There is always hummus in my refrigerator, and it is never homemade.
In fact, it never occurred to me to make it from scratch, which probably has something to do with the fact chickpeas have never really appealed to me. As such, I've lumped hummus in the category of food I don't even consider making, along with:
- Thai food (too complicated)
- gnocci (too finicky)
- bread (too high maintenance)
- salsa (why compete with Frontera, a brand I love?) and
- pesto (I wouldn't even try to compete with the local Italian grandmother whose storefront I frequent)
But all of this changed a few weeks ago, when I ate pesto hummus that was so good, I was ready to try making it without a second thought. It was at the Four Seasons Resort Jackson Hole, placed next to warm pita bread on a room service table draped in Garnier Thiebaut linens. (Perhaps that lovely setting had something to do with it being so good.) Anyway, it was so delicious, I finished it with a spoon and promptly called room service to find out what on earth it was. We had ordered crudités with ranch dressing. What was this?
We came home, and for the first time in my life, I bought a can of chickpeas. Next, I pulled out a container of my Italian grandmother pesto to defrost. My son asked me, "Mom, can't you just mix pesto and hummus?" I told him I couldn't; one of the things that made the Four Season version so good was that it was a tiny bit chunky. It was not, as I realised with some disgust, industrially pureed like our store-bought hummus.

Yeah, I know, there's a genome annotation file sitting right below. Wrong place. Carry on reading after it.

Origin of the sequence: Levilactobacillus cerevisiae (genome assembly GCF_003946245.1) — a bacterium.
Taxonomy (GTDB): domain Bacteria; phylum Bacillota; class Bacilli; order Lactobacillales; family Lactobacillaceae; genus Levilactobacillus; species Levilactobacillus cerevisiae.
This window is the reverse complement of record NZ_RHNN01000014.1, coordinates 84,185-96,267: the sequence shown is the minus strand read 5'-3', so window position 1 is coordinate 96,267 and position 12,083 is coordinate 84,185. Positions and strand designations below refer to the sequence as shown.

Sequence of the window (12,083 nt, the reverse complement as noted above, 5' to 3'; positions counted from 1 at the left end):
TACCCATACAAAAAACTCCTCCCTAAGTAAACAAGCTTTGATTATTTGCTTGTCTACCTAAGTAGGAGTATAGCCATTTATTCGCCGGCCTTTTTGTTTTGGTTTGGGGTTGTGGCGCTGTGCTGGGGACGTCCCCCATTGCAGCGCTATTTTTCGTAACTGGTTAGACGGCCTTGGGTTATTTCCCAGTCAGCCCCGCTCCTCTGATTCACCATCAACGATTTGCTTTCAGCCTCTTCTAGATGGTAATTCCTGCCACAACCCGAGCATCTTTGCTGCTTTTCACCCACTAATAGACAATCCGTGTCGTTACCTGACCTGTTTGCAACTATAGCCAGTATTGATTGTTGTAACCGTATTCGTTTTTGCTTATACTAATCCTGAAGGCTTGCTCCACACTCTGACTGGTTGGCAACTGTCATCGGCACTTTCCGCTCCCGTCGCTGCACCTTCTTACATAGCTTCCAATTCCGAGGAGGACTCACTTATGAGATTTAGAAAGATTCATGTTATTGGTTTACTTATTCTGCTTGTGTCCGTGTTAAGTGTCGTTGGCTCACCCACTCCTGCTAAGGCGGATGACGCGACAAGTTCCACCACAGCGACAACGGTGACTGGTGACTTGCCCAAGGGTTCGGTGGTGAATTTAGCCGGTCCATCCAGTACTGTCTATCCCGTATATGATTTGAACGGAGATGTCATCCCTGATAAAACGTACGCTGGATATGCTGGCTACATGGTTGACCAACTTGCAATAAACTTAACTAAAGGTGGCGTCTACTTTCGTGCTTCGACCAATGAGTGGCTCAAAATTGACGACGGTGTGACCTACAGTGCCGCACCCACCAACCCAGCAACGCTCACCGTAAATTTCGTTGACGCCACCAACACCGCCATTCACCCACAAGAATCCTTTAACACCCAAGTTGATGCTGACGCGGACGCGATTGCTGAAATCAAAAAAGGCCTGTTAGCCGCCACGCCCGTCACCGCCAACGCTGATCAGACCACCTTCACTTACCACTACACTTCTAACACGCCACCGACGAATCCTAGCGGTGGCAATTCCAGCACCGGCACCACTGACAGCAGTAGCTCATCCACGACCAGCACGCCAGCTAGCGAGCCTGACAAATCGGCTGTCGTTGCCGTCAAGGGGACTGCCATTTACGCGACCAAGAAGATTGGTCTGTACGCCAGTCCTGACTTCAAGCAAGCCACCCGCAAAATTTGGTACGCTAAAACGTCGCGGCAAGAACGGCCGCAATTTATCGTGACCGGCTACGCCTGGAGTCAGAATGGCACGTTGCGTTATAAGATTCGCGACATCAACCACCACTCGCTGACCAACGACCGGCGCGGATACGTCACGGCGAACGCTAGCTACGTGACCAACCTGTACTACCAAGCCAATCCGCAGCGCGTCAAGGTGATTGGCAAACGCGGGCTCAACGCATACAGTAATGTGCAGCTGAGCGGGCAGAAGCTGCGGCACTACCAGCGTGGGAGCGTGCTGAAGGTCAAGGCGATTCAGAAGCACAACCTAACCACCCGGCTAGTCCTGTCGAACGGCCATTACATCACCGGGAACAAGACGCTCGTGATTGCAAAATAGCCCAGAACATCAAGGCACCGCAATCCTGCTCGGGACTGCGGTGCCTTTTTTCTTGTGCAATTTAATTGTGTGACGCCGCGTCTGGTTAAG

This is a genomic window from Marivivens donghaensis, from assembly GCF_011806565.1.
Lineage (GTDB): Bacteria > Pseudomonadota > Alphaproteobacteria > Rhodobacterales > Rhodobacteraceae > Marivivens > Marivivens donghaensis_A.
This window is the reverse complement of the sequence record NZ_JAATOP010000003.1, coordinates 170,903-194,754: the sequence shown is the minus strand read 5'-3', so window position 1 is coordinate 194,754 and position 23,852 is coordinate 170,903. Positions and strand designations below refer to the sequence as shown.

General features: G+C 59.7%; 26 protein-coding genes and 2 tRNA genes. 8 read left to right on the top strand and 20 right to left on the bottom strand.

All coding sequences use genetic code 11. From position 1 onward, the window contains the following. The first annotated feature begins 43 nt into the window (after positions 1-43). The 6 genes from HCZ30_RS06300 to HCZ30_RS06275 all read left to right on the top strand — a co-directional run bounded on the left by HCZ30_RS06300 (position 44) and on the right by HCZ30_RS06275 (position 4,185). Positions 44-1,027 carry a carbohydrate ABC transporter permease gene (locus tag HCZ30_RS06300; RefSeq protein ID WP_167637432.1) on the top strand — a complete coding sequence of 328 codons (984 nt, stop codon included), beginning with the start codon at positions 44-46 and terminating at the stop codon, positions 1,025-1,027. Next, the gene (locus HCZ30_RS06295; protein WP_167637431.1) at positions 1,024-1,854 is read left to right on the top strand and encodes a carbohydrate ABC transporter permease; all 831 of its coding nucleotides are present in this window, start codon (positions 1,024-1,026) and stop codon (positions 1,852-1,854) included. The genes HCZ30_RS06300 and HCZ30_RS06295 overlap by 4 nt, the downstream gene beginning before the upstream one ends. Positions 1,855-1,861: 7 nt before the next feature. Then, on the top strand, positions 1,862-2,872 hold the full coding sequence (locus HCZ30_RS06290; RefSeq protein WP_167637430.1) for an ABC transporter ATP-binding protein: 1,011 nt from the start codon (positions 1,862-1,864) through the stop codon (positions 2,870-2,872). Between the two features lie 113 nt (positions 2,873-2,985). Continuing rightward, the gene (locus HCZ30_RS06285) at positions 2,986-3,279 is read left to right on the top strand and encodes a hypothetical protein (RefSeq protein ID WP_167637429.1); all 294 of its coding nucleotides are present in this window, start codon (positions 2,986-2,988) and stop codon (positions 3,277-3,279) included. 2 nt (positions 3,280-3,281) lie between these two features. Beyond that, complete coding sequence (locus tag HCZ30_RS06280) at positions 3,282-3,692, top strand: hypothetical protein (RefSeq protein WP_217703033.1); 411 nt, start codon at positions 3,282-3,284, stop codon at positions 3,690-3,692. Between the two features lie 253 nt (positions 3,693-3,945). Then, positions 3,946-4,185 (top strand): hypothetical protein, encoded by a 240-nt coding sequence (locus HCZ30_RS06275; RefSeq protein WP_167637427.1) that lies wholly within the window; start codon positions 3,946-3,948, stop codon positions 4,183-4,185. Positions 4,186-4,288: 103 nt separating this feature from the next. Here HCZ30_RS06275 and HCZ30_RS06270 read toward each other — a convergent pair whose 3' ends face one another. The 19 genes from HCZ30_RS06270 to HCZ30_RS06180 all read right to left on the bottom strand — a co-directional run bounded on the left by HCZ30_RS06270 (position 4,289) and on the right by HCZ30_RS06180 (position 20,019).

I consulted a few recipes, added ingredients to taste, and discovered that making hummus is cinch. It's better tasting than the store-bought, no doubt healthier since it's less processed, and about a quarter of the price.
After that, I generously added my basically home-made pesto, blended it, and could not believe the result: Served with warm pita triangles, it was almost as good as the Four Seasons.
So that's it. I'm taking hummus off the above list, and doing this:
Hummus (and Pesto Hummus)
- Drain and puree 540ml/19oz can of chickpeas (ideally in a food processor), then add
- 1T (tablespoon) lemon juice
- 1T olive oil
- 1 small clove of garlic, mashed
- 1/4 t (teaspoon) cumin
- 1/2 t salt
For Pesto Hummus, find the freshest, best variety, and add as much as you'd like. I used one-half cup.
Now, I just need to order a Garnier Thiebaut tablecloth.